Obama also heralded the removal of extraneous provisions in the bill such as the so-called Cornhusker Kickback, a deal to secure the support of Sen. Ben Nelson, D-Neb., in which the federal government would pay for Nebraska's Medicaid expansion; and "Gator-aid," the provision to shield Florida seniors from cuts to the Medicare Advantage program, secured by Sen. Bill Nelson, D-Fla.
But he said there are many Republicans who "just have a fundamental disagreement" over how much oversight the government should have over insurance companies. Obama was blunt in telling those lawmakers what they could do.
"If they truly believe that less regulation would lead to higher quality, more affordable health insurance, then they should vote against the proposal I've put forward," he said.
The Republicans responded to the president yesterday with their own letter that essentially said, "Thanks but no thanks."
Senate Minority Leader Mitch McConnell, R-Ky., wrote to the president to say that the Republicans were "surprised and disappointed with your latest proposal to simply paper a few of these commonsense proposals over an unsalvageable bill."
"The American people are asking us for step-by-step reforms that target cost and expand access, not a couple of commonsense ideas layered over a rewrite of one-sixth of the economy, a massive expansion of the federal government's role in their daily lives, and higher taxes and cuts to Medicare to pay for it," he wrote.
The president will be joined in the East Room by health care professionals from around the country and Secretary of Health and Human Services Kathleen Sebelius.
Obama said today that it is not just the fate of health care reform that's at stake right now, but the ability of politicians in Washington to solve problems.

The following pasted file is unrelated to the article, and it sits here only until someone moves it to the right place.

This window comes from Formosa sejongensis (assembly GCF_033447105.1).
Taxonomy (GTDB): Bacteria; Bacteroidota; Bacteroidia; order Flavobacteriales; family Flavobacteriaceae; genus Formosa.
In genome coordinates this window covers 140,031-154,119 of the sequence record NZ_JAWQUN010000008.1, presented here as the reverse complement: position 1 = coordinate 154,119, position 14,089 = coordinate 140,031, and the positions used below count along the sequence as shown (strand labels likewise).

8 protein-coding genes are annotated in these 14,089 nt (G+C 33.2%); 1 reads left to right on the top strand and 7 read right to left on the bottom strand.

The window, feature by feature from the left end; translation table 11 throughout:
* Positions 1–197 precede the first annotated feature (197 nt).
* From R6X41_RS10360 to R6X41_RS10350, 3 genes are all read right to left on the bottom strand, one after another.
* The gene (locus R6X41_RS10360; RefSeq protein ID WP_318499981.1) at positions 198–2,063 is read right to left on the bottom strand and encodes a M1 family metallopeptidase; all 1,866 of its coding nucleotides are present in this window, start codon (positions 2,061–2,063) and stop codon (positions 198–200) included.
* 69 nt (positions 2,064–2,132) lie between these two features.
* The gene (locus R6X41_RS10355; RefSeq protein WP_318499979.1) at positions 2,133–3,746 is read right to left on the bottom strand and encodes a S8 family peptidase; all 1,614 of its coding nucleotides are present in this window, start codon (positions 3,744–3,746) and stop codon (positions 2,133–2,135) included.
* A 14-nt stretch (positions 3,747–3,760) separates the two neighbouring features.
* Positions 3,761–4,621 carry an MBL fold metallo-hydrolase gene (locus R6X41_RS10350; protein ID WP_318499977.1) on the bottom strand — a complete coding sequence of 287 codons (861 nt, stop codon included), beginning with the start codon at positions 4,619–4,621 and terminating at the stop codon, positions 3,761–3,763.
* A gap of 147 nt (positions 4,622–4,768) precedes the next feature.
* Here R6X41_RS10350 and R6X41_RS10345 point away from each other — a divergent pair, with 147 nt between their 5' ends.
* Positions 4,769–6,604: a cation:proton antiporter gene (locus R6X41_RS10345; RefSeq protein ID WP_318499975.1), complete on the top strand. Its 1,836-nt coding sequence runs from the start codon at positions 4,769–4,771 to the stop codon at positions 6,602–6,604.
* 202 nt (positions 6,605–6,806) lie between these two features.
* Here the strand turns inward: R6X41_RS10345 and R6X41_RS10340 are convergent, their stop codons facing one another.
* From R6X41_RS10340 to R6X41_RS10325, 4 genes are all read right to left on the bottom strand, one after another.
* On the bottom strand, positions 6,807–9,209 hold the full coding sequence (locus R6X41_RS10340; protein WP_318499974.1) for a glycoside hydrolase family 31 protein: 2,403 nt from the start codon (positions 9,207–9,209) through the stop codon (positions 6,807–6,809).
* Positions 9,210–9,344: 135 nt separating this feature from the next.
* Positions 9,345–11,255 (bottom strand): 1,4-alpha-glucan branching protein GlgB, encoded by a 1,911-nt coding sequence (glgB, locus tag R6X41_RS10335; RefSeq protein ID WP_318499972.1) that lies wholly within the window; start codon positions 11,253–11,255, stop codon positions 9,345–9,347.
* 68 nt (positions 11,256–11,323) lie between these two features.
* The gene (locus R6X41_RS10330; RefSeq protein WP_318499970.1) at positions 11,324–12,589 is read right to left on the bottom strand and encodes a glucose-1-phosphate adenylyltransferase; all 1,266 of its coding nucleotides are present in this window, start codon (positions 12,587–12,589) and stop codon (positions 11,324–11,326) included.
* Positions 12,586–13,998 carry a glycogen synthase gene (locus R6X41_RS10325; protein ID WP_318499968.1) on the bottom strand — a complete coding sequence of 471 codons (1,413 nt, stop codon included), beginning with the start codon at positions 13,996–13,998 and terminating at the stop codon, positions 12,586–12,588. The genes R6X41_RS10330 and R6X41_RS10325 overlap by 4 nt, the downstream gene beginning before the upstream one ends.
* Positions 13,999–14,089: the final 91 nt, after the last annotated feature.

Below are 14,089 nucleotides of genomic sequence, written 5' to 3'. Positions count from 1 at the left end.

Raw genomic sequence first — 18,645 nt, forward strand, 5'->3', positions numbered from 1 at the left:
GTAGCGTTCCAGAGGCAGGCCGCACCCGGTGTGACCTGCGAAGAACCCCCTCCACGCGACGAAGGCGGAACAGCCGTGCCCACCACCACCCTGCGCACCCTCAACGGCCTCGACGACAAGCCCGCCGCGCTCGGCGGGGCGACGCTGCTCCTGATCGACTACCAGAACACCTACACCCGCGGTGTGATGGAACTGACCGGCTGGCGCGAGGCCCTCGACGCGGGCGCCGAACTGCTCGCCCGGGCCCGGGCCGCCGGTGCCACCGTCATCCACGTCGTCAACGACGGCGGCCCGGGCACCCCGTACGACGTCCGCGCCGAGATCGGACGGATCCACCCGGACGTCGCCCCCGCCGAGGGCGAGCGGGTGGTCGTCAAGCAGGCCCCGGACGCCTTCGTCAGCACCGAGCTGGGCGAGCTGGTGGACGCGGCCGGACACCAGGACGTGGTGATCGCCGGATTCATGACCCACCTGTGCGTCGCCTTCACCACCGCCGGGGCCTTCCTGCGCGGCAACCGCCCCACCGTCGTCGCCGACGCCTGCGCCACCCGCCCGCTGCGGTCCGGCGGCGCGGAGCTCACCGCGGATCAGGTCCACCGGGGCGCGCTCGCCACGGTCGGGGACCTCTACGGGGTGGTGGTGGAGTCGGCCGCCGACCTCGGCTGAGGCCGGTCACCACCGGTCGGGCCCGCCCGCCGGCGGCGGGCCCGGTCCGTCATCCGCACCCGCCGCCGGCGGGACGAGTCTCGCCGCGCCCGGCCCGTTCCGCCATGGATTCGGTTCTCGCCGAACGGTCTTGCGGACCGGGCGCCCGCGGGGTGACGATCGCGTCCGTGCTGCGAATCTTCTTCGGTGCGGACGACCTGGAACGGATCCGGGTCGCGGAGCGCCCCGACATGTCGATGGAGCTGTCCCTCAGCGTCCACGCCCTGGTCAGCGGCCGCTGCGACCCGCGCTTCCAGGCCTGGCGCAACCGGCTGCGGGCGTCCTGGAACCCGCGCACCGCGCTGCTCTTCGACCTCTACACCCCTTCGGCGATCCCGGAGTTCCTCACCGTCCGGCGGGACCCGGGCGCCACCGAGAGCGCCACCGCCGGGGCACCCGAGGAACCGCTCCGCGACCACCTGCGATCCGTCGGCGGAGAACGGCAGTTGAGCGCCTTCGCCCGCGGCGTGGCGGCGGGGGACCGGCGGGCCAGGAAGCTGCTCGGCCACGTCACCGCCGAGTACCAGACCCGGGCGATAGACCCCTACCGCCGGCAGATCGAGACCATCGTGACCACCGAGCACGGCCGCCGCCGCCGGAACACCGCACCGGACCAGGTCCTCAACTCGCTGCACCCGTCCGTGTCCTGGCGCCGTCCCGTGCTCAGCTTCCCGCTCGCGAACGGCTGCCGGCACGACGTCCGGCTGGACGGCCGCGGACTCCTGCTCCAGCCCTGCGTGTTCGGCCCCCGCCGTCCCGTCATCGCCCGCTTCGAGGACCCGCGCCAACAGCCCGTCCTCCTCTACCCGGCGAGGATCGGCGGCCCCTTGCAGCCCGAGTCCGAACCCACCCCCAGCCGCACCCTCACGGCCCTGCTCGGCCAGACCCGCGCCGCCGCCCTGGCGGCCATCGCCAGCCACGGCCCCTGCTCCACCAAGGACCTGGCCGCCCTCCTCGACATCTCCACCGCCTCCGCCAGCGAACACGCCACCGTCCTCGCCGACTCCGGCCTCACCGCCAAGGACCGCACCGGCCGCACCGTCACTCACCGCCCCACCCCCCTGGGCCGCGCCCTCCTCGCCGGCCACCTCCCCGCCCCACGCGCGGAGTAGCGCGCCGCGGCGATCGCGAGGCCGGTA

"The American people want to know if it's still possible for Washington to look out for their interests and their future," Obama said.
"They are waiting for us to act. They are waiting for us to lead. And as long as I hold this office, I intend to provide that leadership."
Obama's poll numbers have suffered as the health care debate has dragged on since early last year. "I don't know how this plays politically, but I know it's right," he said.
But at the same time he expressed consternation that health care has been consistently framed in the context of elections.
"I know there's a fascination, bordering on obsession, in the media and in this town about what passing health insurance reform would mean for the next election and the one after that," the president said. "Well, I'll leave others to sift through the politics. Because that's not what this is about. That's not why we're here. "
The president sought to paint a picture of what he will say will happen without a health care reform bill – skyrocketing premiums, everyone at the mercy of the insurance industry, as recently seen with the 39 percent premium increases proposed by Anthem Blue Cross in California.